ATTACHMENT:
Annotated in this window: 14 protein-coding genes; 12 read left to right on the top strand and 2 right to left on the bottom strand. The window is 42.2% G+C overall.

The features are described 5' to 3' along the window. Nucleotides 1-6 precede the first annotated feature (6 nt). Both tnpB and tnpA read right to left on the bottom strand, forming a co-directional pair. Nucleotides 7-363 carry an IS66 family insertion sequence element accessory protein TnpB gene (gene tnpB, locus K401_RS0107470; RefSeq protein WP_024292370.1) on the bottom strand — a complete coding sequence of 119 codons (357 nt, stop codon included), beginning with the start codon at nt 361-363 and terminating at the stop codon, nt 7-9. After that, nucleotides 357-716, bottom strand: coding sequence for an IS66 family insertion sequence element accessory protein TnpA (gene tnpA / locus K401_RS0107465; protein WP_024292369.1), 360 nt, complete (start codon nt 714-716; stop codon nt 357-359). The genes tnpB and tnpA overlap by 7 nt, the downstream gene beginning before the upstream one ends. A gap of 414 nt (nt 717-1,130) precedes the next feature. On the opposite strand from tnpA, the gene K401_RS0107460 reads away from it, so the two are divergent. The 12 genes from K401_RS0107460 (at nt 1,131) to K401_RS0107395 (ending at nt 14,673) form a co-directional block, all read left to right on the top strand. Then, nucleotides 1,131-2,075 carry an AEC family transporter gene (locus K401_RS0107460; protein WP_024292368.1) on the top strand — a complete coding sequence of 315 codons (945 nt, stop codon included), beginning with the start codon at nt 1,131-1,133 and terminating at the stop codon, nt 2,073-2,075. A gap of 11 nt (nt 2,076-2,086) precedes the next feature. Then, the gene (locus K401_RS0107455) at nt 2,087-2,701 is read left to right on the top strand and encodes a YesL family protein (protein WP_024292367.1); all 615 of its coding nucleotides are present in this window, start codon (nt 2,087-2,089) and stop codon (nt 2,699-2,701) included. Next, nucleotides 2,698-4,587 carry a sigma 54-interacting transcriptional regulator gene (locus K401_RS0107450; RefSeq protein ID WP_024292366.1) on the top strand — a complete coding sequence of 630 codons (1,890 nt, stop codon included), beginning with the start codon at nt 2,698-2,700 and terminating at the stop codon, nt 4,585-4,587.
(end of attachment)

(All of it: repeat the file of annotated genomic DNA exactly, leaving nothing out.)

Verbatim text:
Annotated in this window: 14 protein-coding genes; 12 read left to right on the top strand and 2 right to left on the bottom strand. The window is 42.2% G+C overall.

The features are described 5' to 3' along the window. Nucleotides 1-6 precede the first annotated feature (6 nt). Both tnpB and tnpA read right to left on the bottom strand, forming a co-directional pair. Nucleotides 7-363 carry an IS66 family insertion sequence element accessory protein TnpB gene (gene tnpB, locus K401_RS0107470; RefSeq protein WP_024292370.1) on the bottom strand — a complete coding sequence of 119 codons (357 nt, stop codon included), beginning with the start codon at nt 361-363 and terminating at the stop codon, nt 7-9. After that, nucleotides 357-716, bottom strand: coding sequence for an IS66 family insertion sequence element accessory protein TnpA (gene tnpA / locus K401_RS0107465; protein WP_024292369.1), 360 nt, complete (start codon nt 714-716; stop codon nt 357-359). The genes tnpB and tnpA overlap by 7 nt, the downstream gene beginning before the upstream one ends. A gap of 414 nt (nt 717-1,130) precedes the next feature. On the opposite strand from tnpA, the gene K401_RS0107460 reads away from it, so the two are divergent. The 12 genes from K401_RS0107460 (at nt 1,131) to K401_RS0107395 (ending at nt 14,673) form a co-directional block, all read left to right on the top strand. Then, nucleotides 1,131-2,075 carry an AEC family transporter gene (locus K401_RS0107460; protein WP_024292368.1) on the top strand — a complete coding sequence of 315 codons (945 nt, stop codon included), beginning with the start codon at nt 1,131-1,133 and terminating at the stop codon, nt 2,073-2,075. A gap of 11 nt (nt 2,076-2,086) precedes the next feature. Then, the gene (locus K401_RS0107455) at nt 2,087-2,701 is read left to right on the top strand and encodes a YesL family protein (protein WP_024292367.1); all 615 of its coding nucleotides are present in this window, start codon (nt 2,087-2,089) and stop codon (nt 2,699-2,701) included. Next, nucleotides 2,698-4,587 carry a sigma 54-interacting transcriptional regulator gene (locus K401_RS0107450; RefSeq protein ID WP_024292366.1) on the top strand — a complete coding sequence of 630 codons (1,890 nt, stop codon included), beginning with the start codon at nt 2,698-2,700 and terminating at the stop codon, nt 4,585-4,587.